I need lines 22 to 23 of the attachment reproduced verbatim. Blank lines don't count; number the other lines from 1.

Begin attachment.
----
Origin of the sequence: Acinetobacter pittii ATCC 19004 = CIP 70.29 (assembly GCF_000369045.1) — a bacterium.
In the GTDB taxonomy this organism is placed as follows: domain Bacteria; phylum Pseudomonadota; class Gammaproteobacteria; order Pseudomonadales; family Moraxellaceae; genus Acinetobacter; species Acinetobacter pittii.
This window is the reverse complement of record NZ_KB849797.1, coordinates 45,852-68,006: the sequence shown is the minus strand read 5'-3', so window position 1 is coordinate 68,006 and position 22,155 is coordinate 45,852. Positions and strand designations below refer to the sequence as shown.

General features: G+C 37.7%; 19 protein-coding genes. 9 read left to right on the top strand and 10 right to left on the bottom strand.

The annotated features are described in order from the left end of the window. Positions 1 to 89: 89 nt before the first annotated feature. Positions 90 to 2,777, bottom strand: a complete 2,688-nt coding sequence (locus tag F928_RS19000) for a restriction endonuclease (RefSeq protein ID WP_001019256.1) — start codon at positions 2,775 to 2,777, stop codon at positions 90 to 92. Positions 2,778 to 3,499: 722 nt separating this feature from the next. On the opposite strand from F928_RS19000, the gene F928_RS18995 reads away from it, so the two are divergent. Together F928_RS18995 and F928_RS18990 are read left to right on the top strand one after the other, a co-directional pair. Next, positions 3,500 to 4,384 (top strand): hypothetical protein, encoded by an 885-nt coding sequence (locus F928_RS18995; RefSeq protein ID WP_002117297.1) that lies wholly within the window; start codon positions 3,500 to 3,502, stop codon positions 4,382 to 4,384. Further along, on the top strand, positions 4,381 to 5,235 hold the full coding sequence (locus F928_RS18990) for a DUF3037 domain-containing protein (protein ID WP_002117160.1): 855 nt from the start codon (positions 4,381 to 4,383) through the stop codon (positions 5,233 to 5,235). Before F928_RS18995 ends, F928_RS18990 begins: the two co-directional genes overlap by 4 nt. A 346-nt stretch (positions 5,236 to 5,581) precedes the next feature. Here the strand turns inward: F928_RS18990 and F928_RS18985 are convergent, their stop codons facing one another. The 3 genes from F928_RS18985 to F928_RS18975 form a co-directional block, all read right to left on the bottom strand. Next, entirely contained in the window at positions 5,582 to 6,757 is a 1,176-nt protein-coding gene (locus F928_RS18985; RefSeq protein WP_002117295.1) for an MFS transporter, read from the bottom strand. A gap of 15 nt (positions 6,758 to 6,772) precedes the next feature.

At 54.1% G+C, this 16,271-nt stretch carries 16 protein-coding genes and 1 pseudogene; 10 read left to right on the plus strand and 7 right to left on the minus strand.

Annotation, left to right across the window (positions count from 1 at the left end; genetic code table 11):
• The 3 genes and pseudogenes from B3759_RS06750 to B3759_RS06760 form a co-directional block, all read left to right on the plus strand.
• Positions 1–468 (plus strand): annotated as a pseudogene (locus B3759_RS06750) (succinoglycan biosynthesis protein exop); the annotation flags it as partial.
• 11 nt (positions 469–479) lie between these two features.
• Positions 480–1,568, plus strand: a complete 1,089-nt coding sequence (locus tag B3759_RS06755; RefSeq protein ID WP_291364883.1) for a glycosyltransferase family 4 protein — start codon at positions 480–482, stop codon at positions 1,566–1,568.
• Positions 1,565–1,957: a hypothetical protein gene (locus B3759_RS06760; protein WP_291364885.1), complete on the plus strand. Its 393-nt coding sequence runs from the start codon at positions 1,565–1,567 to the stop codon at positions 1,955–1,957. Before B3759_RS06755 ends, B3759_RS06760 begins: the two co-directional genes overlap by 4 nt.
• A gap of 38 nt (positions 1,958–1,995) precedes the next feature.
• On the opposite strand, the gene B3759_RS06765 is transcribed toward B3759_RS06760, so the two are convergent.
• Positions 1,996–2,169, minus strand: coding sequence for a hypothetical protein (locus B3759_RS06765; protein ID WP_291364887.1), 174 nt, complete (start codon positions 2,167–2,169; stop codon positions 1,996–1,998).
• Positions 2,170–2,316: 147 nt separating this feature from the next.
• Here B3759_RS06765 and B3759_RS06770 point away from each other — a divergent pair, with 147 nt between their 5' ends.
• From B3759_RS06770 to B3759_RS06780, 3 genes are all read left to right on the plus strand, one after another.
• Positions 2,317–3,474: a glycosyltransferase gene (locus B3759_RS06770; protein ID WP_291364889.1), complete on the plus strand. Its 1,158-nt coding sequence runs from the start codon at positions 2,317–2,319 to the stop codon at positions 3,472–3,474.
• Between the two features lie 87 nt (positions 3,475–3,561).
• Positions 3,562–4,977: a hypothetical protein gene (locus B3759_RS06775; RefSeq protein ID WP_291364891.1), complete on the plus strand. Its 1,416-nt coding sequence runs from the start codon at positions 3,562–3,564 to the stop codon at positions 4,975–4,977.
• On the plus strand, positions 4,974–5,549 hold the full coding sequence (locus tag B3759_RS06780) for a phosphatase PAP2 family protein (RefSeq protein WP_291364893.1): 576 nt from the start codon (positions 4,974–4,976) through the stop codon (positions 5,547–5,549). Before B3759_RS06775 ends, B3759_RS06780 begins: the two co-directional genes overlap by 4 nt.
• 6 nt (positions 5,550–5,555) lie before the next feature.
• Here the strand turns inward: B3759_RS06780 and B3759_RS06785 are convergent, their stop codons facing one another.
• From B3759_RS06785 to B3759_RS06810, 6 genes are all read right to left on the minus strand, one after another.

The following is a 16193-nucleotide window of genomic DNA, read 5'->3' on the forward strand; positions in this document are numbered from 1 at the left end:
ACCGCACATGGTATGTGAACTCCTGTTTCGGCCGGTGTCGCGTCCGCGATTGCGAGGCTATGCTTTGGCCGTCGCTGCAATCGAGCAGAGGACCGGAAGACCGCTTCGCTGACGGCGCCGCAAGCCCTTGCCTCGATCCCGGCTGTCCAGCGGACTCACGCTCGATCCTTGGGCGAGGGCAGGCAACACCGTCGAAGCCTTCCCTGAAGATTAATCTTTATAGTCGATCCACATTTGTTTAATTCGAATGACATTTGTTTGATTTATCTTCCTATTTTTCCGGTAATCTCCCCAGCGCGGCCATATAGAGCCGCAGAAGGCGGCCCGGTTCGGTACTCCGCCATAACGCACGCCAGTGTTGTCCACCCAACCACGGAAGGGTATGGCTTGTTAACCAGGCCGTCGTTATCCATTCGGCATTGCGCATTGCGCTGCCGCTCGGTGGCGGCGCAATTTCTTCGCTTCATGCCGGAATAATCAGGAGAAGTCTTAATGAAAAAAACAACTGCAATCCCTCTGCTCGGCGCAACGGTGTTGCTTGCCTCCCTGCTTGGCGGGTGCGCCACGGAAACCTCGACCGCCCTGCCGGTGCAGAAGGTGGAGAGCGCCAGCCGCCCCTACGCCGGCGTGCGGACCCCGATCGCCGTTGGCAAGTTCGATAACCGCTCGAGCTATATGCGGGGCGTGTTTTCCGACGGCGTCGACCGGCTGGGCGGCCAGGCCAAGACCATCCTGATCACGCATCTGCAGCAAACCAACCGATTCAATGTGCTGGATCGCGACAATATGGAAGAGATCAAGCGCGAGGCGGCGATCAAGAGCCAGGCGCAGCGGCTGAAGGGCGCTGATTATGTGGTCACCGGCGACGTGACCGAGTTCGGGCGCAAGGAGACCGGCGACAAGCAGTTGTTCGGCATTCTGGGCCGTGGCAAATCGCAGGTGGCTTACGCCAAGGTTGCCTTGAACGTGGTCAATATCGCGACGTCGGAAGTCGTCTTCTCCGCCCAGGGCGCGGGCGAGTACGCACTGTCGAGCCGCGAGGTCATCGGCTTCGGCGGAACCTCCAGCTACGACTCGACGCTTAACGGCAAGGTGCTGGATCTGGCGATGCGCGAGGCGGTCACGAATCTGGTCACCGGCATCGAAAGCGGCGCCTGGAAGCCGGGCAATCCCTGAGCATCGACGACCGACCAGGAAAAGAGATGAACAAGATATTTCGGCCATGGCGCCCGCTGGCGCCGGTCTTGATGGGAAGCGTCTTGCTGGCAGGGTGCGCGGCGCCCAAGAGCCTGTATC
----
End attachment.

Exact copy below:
• On the plus strand, positions 4,974–5,549 hold the full coding sequence (locus tag B3759_RS06780) for a phosphatase PAP2 family protein (RefSeq protein WP_291364893.1): 576 nt from the start codon (positions 4,974–4,976) through the stop codon (positions 5,547–5,549). Before B3759_RS06775 ends, B3759_RS06780 begins: the two co-directional genes overlap by 4 nt.
• 6 nt (positions 5,550–5,555) lie before the next feature.